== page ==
Elon Musk dismisses Chinese rival's autonomous driving technology | Article – HSBC VisionGo
Electric cars are the hottest topic in Chinese media – read our wrap covering NIO's surging valuation and the escalating feud between Tesla and XPENG
When the British philosopher and statesman Sir Thomas More coined the term Utopia in the early sixteenth century he was describing a fictional society inhabited by near-perfect people.
Right now the world’s equity investors seem to be caught up in ‘Cartopia’, a world populated by near-perfect, self-driving electric vehicles (EVs). But the question is whether this is as much of a fantasyland as More’s novel.
The valuations of some of the world’s leading car companies depend on the answer. For when it comes to stock market performance, there has been no bigger success story this year than the EV sector – and particularly China’s leading start-ups.
Tesla’s share price has risen almost sevenfold since the beginning of the year but that’s the slow lane compared to NIO, which has come roaring back from the brink of bankruptcy after a cash infusion from state-backed entities in the Anhui city of Hefei (see WiC505).
The New York-listed stock is up 13.5 times from $3.72 on January 2 to $50.3 on December 1.
Fellow start-ups Li Auto and XPENG Motors have executed highly successful New York listings over the summer and enjoyed spectacular secondary performance ever since. The former’s share price has tripled and the latter has done even better, with a quadruple gain.
All three are trading on valuations that rely on a spectacular scaling up of sales volumes next year.
Given that none are yet profitable, the simplest valuation yardstick is a price to sales ratio. On this basis, Li Auto is the cheapest: trading at 11.85 times the (mean) Rmb16.6 billion ($2.53 billion) sales forecast that analysts expect for 2021, according to S&P Global Market Intelligence data.
NIO sits in the middle of the three on 15 times its forecast Rmb30 billion 2021 sales, with XPENG at 19.9 times its estimated Rmb13.7 billion in sales next year.
Both NIO and XPENG are trading at higher valuations than Tesla, which is currently valued at 12.2 times its $44.28 billion forecast 2021 sales.
Do the Chinese troika deserve to be trading at a premium to Tesla, as well as most of the world’s more established car manufacturing firms? Such has been the share price surge that NIO’s $68.7 billion market capitalisation puts it fifth in the global rankings behind Tesla ($538 billion), Toyota Motor ($188 billion), VW ($89 billion) and Daimler ($72.17 billion).
At $42 billion, XPENG is also now almost on a par with China’s most established automaker, SAIC, which commands a $47 billion market capitalisation.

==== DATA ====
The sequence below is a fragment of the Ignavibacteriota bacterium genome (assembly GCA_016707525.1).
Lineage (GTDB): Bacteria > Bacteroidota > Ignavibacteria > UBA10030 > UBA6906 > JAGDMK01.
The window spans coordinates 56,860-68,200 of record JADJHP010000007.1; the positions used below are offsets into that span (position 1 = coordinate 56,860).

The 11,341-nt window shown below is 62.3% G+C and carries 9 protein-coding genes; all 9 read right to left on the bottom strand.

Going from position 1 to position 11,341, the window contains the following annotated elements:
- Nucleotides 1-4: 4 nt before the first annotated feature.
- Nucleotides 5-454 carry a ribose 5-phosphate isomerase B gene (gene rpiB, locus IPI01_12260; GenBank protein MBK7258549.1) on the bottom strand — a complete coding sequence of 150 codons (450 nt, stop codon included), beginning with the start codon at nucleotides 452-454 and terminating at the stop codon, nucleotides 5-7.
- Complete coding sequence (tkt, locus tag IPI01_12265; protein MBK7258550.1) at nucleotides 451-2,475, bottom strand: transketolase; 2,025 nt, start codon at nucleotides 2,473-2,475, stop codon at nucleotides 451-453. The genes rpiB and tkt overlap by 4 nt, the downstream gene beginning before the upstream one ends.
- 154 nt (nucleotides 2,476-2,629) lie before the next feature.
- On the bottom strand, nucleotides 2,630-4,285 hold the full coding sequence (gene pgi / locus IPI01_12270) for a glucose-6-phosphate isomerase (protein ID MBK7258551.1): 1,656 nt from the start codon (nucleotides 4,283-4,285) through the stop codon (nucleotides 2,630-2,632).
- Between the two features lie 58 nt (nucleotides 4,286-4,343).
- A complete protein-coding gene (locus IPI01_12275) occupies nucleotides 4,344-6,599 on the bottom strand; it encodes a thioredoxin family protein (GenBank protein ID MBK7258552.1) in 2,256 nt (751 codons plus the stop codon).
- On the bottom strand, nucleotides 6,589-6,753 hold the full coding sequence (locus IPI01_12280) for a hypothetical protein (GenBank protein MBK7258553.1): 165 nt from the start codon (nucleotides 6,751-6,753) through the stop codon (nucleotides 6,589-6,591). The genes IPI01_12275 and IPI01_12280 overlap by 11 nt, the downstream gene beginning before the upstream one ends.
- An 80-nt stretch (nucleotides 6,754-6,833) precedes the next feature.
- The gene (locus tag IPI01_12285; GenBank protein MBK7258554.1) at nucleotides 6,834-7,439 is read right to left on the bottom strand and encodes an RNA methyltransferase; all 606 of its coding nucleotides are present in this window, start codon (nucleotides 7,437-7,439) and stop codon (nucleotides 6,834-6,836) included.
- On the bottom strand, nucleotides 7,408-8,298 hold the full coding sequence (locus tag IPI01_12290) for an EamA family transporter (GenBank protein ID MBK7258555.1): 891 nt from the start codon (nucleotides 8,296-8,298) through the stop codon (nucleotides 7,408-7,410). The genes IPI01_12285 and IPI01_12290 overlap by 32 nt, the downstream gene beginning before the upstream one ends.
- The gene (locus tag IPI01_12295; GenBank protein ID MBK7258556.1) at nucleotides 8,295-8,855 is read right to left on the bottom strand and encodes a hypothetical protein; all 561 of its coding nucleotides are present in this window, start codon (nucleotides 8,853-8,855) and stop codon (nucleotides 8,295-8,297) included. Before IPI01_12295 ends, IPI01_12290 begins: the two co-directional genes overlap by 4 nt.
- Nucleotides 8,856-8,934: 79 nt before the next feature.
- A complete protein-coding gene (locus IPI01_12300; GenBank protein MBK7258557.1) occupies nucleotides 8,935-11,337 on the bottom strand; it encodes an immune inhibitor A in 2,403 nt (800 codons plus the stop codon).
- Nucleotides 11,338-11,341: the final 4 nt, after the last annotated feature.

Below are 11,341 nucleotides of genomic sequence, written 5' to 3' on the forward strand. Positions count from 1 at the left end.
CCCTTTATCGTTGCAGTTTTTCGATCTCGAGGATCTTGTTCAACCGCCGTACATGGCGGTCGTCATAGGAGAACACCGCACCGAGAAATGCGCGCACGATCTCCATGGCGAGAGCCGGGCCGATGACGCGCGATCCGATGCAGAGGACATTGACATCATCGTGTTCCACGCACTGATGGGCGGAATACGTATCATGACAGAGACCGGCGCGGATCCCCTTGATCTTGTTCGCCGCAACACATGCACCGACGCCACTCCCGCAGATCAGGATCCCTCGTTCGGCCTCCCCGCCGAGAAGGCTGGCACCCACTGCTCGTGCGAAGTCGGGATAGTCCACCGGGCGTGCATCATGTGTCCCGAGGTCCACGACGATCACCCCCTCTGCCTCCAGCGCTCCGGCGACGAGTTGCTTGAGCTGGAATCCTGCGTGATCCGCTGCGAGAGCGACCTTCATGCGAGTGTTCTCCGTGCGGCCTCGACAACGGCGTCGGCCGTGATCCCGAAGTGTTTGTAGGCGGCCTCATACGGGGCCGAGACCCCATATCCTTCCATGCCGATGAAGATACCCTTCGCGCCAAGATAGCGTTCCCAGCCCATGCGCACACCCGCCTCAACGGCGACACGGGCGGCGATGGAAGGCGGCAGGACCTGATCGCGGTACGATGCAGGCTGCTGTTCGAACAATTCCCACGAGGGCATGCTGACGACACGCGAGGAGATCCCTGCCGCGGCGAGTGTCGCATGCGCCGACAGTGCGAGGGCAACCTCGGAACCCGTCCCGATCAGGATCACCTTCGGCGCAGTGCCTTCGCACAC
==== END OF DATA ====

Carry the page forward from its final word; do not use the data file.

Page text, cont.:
The Chinese challengers are being propelled by better than expected third quarter sales, improving gross profit margins per car and positive management guidance on manufacturing capacity.
NIO, for example, reported third quarter revenues of Rmb4.53 billion, up 146% year-on-year. It also said that its manufacturing capacity of 5,000 vehicles a month in October would rise to 7,500 by January.
Investors in NIO have been particularly impressed with its BaaS (battery-as-a-service) programme, which around a third of NIO customers have signed up to. This allows them to lease their batteries rather than own them outright. Instead of charging their cars overnight, they also have the option of going to one of the company’s 158 stations and getting the battery swapped out in three minutes.
Leasing reduces the cost of NIO’s ES6 sport-utility vehicle from about $52,200 to $41,600, reports the Wall Street Journal “although customers would then pay a $150 monthly fee to rent a battery”.
Customers can also upgrade when NIO launches new battery designs, as it did at the beginning of November. Its latest 100kWh battery, developed in association with Contemporary Amperex Technology (CATL), has a driving range of 615km (382 miles) and has 37% higher energy density.
XPENG’s current valuation is underpinned more by investor perception of its progress in autonomous driving. The stock shot up in November when the company announced that it would be the world’s first auto manufacturer to install lidar technology into its cars, starting next year. Lidar uses spinning lasers to perform 360 degree scans by bouncing lasers off objects and measuring the return times to calculate distances and shapes.